Coleridge Goode - a gig's a gig


Scots are proud of all the inventions we’ve given to the world: television, pneumatic tyres, tarmacadam. The list goes on.


We can even claim some input into the double bass pickup, although the man who actually came up with that idea only gleaned the information on how to produce it from his professors at Glasgow University. Coleridge Goode had left Glasgow by the time he decided he needed to amplify his bass.


Goode arrived in Glasgow from Jamaica in 1932 to study first at the Royal Technical College before going on to Glasgow University. He well remembers his initial impressions: the cobblestones that his taxi drove over on the way from Central Station to his digs in Cowcaddens, and the enormous buildings with holes in the walls that he would presently know to call closes.


Coming from Hope, near Jamaica’s capital city, Kingston, where the houses were all single-storey, Goode was taken aback and just a little intimidated by Glasgow’s tenements. But he soon settled into City Road, managed to avoid the razor gang fights that he was all too well aware of, and learned just to smile as children pointed to one of the then rare black faces on the city’s streets. He was also soon to disappoint his parents by foregoing the electrical engineering career he was studying for and falling in love with the music he heard on the radio he’d treated himself to: jazz.


"I’d never heard jazz before I arrived in Glasgow," he says. "I used to get back to my digs from lectures and tune into a jazz programme I’d discovered and think, I’d really like to play this stuff."


A classically trained violinist who grew up listening to his father playing Bach fugues as well as hymns on the local church organ, he tried adapting his violin technique but found that he just didn’t swing.


"I’d always liked the basslines in music, especially the ones that Bach wrote. So I decided to try to play the double bass instead," he says. "It was hard at first, a big difference from the violin. But I just kept practising until I felt good enough to play gigs."


Among the places to play in Glasgow in those pre-war years was the Queen Mary Club, where the bands playing at Green’s Playhouse would drop in for an after-hours session. By the time Goode had completed his degree in electronic engineering and moved to London in 1939, having held his own with the visiting professionals in Glasgow, he was ready to go full-time.


So began a career that found him playing alongside the US-bound pianist George Shearing in jazz violin wizard Stephane Grappelli’s group and becoming the first double bass player to play amplified on a BBC broadcast.


"I’d been playing the Caribbean Club in London and we kept having these drummers who played so loudly they would drown me out," he says. "Now, in those days, it was considered more important to feel the bass player’s presence rather than hear his every note but I decided there was no point strumming my fingers to the bone if I couldn’t hear myself. So I used the knowledge I’d gained in Glasgow and made myself a pickup. It was a boon, I can tell you."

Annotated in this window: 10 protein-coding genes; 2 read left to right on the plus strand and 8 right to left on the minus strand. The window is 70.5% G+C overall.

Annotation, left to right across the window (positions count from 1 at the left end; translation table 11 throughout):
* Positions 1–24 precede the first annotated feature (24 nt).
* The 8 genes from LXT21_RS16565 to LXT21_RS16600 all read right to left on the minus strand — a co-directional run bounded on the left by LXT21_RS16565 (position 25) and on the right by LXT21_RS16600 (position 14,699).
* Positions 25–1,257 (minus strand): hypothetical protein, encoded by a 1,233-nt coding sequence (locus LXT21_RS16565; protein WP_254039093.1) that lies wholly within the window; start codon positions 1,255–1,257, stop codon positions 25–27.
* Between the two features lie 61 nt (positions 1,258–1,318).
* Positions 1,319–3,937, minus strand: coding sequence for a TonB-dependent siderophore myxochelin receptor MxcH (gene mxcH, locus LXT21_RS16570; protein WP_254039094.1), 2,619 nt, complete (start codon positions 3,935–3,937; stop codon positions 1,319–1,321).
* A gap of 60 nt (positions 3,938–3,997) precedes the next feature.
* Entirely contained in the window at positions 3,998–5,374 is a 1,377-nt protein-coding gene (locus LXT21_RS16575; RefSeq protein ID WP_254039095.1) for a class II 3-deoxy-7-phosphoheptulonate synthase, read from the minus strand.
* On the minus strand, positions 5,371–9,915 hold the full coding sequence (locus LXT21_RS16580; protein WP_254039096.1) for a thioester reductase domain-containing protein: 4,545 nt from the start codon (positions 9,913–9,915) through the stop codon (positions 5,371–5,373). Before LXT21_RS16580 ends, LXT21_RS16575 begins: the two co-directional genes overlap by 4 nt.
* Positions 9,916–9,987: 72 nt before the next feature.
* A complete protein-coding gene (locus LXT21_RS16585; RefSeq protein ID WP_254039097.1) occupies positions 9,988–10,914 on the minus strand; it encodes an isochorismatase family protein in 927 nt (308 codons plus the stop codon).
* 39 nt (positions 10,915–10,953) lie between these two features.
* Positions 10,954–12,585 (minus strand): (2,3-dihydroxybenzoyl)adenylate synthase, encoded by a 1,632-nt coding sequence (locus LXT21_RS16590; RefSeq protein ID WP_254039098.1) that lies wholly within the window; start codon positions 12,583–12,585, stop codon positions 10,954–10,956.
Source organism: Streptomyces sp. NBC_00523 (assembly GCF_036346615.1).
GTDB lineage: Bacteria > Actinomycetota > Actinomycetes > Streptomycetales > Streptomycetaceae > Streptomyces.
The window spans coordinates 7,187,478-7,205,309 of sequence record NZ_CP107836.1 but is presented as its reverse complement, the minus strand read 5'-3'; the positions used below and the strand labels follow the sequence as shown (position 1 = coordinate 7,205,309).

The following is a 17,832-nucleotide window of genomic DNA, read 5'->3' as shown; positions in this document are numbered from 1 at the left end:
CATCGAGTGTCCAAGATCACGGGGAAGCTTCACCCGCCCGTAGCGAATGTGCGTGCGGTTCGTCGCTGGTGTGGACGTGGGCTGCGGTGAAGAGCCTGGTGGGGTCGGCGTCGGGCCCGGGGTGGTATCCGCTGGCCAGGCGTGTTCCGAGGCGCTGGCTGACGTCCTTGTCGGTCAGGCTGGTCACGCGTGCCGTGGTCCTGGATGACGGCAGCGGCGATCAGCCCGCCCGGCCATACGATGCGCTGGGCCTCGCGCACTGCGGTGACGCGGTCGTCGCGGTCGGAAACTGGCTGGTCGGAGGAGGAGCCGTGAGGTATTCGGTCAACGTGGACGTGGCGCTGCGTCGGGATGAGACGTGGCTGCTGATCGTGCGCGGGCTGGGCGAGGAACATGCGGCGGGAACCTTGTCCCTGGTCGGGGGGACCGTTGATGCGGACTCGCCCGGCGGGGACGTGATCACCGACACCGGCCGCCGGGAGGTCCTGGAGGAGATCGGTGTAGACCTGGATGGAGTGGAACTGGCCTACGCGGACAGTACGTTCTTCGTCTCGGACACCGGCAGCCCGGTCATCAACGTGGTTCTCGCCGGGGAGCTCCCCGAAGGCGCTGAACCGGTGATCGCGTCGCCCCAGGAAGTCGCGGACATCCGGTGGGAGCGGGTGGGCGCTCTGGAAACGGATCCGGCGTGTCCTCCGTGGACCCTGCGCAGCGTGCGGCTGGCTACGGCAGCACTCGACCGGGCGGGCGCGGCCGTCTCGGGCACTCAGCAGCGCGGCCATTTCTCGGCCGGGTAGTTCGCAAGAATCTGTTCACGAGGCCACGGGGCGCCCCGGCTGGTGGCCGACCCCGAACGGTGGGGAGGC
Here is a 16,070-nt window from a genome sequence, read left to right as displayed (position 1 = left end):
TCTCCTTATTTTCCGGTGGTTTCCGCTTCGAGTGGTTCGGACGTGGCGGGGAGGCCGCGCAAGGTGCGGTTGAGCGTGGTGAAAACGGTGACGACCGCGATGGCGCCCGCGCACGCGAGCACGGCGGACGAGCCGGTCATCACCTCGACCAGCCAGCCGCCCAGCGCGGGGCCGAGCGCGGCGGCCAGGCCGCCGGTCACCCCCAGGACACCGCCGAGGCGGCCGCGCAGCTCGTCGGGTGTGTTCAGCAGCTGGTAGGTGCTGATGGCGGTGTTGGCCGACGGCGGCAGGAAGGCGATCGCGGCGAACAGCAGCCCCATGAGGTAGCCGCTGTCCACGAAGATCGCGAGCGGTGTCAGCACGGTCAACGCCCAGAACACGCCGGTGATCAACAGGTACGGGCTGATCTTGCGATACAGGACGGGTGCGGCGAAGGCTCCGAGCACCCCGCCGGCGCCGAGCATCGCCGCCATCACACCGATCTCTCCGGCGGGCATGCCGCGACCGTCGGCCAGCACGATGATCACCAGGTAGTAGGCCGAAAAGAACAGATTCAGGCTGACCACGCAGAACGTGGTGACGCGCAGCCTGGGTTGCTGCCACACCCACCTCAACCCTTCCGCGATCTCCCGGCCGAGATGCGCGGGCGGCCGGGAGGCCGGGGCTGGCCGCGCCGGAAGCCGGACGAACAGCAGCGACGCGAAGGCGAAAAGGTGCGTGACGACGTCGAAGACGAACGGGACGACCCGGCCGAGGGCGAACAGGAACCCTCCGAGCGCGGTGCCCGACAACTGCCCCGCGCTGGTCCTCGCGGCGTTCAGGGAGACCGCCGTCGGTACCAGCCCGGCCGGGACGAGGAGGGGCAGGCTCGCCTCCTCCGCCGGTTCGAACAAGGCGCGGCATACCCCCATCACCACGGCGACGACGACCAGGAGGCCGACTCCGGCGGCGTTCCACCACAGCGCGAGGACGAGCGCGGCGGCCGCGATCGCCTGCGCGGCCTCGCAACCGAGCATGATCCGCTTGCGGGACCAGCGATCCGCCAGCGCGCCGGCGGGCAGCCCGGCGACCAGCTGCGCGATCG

Connections made in Glasgow also came in useful when he was looking for work in London. Trumpeter Johnny Claes, whom Goode had met while playing in a dancehall at Charing Cross, turned up at the Caribbean Club, recognised Goode and invited Goode to join his then very popular Clay Pigeons. Another meeting at the club almost didn’t go quite so well as Goode mistook a certain Django Reinhardt for a mountaineer.


"He was dressed up in all this gear and wearing these big boots and he borrowed our guitarist’s guitar," says Goode. "Django didn’t play borrowed guitars normally because he preferred a wider than usual neck, which fortunately our guitarist favoured too, and when he sat down to play, I knew who he was all right."


Goode went on to play with the Hot Club Quintet which Reinhardt and Grappelli re-formed in exile. He also played with the Ray Ellington Quartet which played the music in a pilot for a new radio show – The Goons – and was playing bass for fellow Jamaican, alto saxophonist Joe Harriott, when Harriott introduced free jazz and then his Indo-Jazz Fusions to Britain.


Also in Harriott’s band was drummer Phil Seamen, a tragic junkie but one of the all-time great characters of British jazz. Does Goode have a Phil Seamen story, I ask.


"Oh yes, we were playing a big concert in London, supporting Dave Brubeck, who was then having great success with Take Five," says Goode. "Phil hadn’t shown up, so we started without him. I remember Dave Brubeck standing watching from the wings when Phil appeared onstage, was immediately sick all over his drum kit and then played on as if nothing had happened."


Gigs since then haven’t always been quite so eventful but as he contemplates a rare return to Glasgow to play at the jazz festival Goode says that, at ninety-two, his compulsion to play jazz remains as strong as ever. It’s a matter of some pride that at the age of seventy-four he began a new Sunday afternoon residency at the King’s Head in Crouch End – and eighteen years on, although a recent wrist injury has meant him missing a couple of sessions, it still continues.


"It doesn’t have to be a big venue or a festival concert for me to enjoy myself," he says. "When I find someone I enjoy playing with, even if we’re just playing in a pub, it’s a joy."


From The Herald, June 28, 2007


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